King stands before an array operated by Far East Broadcasting Corp. in 2005. The 250 kW station is on Jeju Island, South Korea.
BRISTOL, TENN. — It is hard to find a bigger advocate of AM radio than Thomas F. King. Few people have pushed harder for the FCC to adopt new rules to help revitalize AM in the United States and place it back on competitive footing with FM and other media services.
King, president and CEO of Kintronic Labs Inc., has joined the honor roll of NAB Radio Engineering Achievement Award winners, a list that includes his father, Louis A. King, recipient in 2007.
The NAB’S engineering award recognizes significant contributions to broadcast engineering. King will be honored in Las Vegas during the NAB Show Technology Luncheon April 15. Richard Friedel, executive vice president and general manager for Fox Networks Engineering and Operations, will receive the NAB TV Engineering Achievement Award.
Kintronic Labs, headquartered in Bluff City, Tenn., designs, fabricates, installs and commissions analog AM and digital-ready AM terrestrial broadcast transmission systems, with projects domestically and in numerous countries overseas.
Tom King is president and CEO of Kintronic Labs Inc. The company worked with Star-H Corp. to develop the Kinstar AM low-profile, high efficiency, wideband antenna. It was the first of its kind accepted by the FCC for full-time omnidirectional operation in the United States, according to the company.
Kintronic offers products and services from the transmitter port out, King said. “The transmission lines, towers, ground systems, RF feeder systems. All the hardware, too, including installation and commissioning.”
The 67-year-old King travels on international business a substantial amount of time; he’s out of the office “five to six weeks at a time,” often troubleshooting overseas projects.
“It really helps me to learn how our equipment is utilized overseas and how we can help broadcasters be more efficient.”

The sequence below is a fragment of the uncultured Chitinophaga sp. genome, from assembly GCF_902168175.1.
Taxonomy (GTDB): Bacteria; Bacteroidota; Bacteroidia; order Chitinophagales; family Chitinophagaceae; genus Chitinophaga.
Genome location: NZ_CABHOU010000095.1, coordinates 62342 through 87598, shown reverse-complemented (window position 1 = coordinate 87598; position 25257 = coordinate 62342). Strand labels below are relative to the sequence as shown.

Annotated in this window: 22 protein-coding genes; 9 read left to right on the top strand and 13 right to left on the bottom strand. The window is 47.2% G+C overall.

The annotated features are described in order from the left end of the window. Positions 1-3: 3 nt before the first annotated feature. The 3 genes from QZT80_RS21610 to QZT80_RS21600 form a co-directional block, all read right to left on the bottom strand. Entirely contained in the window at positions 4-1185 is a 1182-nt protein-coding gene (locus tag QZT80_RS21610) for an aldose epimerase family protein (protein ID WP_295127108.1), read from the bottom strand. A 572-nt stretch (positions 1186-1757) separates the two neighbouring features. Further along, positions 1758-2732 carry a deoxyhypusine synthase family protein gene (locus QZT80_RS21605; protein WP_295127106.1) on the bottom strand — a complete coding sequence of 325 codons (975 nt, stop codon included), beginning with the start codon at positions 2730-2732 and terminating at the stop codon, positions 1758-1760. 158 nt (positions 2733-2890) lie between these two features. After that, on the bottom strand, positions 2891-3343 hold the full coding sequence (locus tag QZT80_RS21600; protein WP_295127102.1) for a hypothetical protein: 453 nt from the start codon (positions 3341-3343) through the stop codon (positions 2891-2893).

International projects now make up approximately 60 percent of Kintronic’s business. “It’s been that way since the domestic market went through the Great Recession. Asia and the Middle East have been very good for [Kintronic,] especially places like India, Korea and Vietnam.”
King was in Dubai in March for the CABSAT Convention, which organizers bill as the largest broadcast-related convention held in the Middle East.
Kintronic, which has 40 employees, completed a large project in India in 2014 for the rollout of Digital Radio Mondiale DRM30 digital broadcasting on the medium-wave AM band in that country, King said.
“We worked with Nautel on the project. We supplied new matching systems for 27 sites. These were all 100, 200 and 300 kW sites,” King said.
King, right, is shown at last year’s NAB Show with (from left) Ron Rackley, PE, duTreil, Lundin and Rackley, and King’s Kintronic colleagues Jim Moser, senior RF engineer; Dr. Bobby Cox, RF design engineer; and Dr. Steve Smith, consultant. Rackley is a previous recipient of the NAB Radio Engineering Achievement Award.
Photo by Jim Peck King admits he was seemingly born to be in the AM antenna business. He recalls testing vacuum tubes on summer break when he was young. By the time he reached high school, King was working in Kintronic’s manufacturing shop, cutting steel antenna tuning unit boxes, and painting.
After completing his high school education, King said his father gave him limited options when it came to higher education.
“There was only one college and one subject. It had to be the University of Tennessee, and it had to be electrical engineering,” he said with a chuckle.
He received both his bachelor’s and master’s degrees in electrical engineering from the school. King then completed two years of study at the University of Arizona, pursuing his Ph.D. in electrical engineering.
“I was really interested in optical science like lasers and electrical optics at that time.”
King reviews the schematic in the central tuning house of the station on Jeju Island, South Korea. In 1973, King went to work for the U.S. Navy as a staff engineer in electro-optical system design at the Naval Weapons Center in China Lake, Calif., followed by a stint with General Research Corp., in McLean, Va., as project engineer in Infrared Countermeasures Systems for Navy and Marine Corps aircraft.
In 1983, King returned to Kintronic Labs to join the family business. His father suffered a stroke soon after. Tom King ascended to the presidency of the antenna manufacturer.
“It was really by God’s grace that I returned to the company when I did and was in a position to help my father,” King said. “He was working extremely hard and needed help.”